• not really a "BAD," but this seat will only be useable for a short while as it is intended for toddlers...although I can see it lating into our son's third year and he is in the 105% for height.

  • there is not back head support, which is problematic when our son falls asleep on rides; we have to hold his head up until we get home.

Overall, I recommend this seat, and would but it again.

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    Taking a baby younger than one year old is not recommended. There is insufficient research about the effect of shaking during bike ride on baby's brain. Commented Mar 2, 2016 at 18:40

It would be great if there was scientific evidence for the safer option There are some crash videos (in German) but it gives an idea how seat vs trailer behaves in a crash

Here is an interesting information about european child test requirements and tests http://www.podilates.gr/sites/default/files/EN_14344.e.2004.pdf Thule provided this link to me and their carriers claim to pass these requirements

Personally, I was using a front seat that my child enjoyed a lot. I recently crashed in my bike, luckily without my child and it made me rethink my choice. During the crash I completely flew of my bike and it was scary to think what could have happened to my child if she was in it. The crash was absolutely unexpected, after looking at the road, my tire probably got into a metal piece on the road. Sadly I am abandoning biking with my child until I find a safer option based on tests and not anecdotal evidence.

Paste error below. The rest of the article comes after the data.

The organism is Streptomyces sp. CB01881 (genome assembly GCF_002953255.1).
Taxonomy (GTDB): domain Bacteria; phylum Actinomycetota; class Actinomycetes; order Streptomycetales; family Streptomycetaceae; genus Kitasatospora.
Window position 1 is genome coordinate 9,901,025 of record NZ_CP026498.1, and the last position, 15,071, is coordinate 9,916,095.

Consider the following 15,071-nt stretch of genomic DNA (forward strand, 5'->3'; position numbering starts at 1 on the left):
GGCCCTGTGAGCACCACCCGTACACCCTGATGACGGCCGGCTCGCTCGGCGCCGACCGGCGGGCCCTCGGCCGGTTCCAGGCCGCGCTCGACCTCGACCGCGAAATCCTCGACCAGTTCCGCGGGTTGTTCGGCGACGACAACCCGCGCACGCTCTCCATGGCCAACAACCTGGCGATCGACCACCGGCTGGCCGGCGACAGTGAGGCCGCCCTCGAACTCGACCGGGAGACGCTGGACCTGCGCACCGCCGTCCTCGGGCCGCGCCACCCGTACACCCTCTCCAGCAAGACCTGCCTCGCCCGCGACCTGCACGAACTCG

Just a couple of weeks ago witnessed a bike standing with double stand falling with a kid. I don't remember the source but the article talked about most accidents are cause by stationary bikes falling with a kid; a parent forgot something, leaves the bike and the bike falls. Never leave a bike with a kid without holding the bike.

  • If you're really concerned I suspect a long john with proper infant carrier would be the way to go. In Oz we have the Gazelle Cabby with "Maxi Cosi" adapter that lets you properly attach a baby seat to the bike and I expect the same or similar things are available elsewhere, I've seen photos from Europe of them. For bigger kids a lot of those bikes come with seats and seat belts.
    – Móż
    Commented Mar 2, 2016 at 22:43

In France, bike trailers are forbidden for transporting children on regular roads.

Moreover, many car drivers told me that bike trailers are almost invisible, even with flags.

  • 3
    Please provide cite, I could find no mention of this.
    – Stimy
    Commented Aug 4, 2011 at 21:28
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    +1 for cite, I've never heard/read that (and I live in France). For the visibility issue, I've experienced quite the opposite, from the bikers standpoint: the cars give me with my trailers a much wider clearance than my companion with her bike.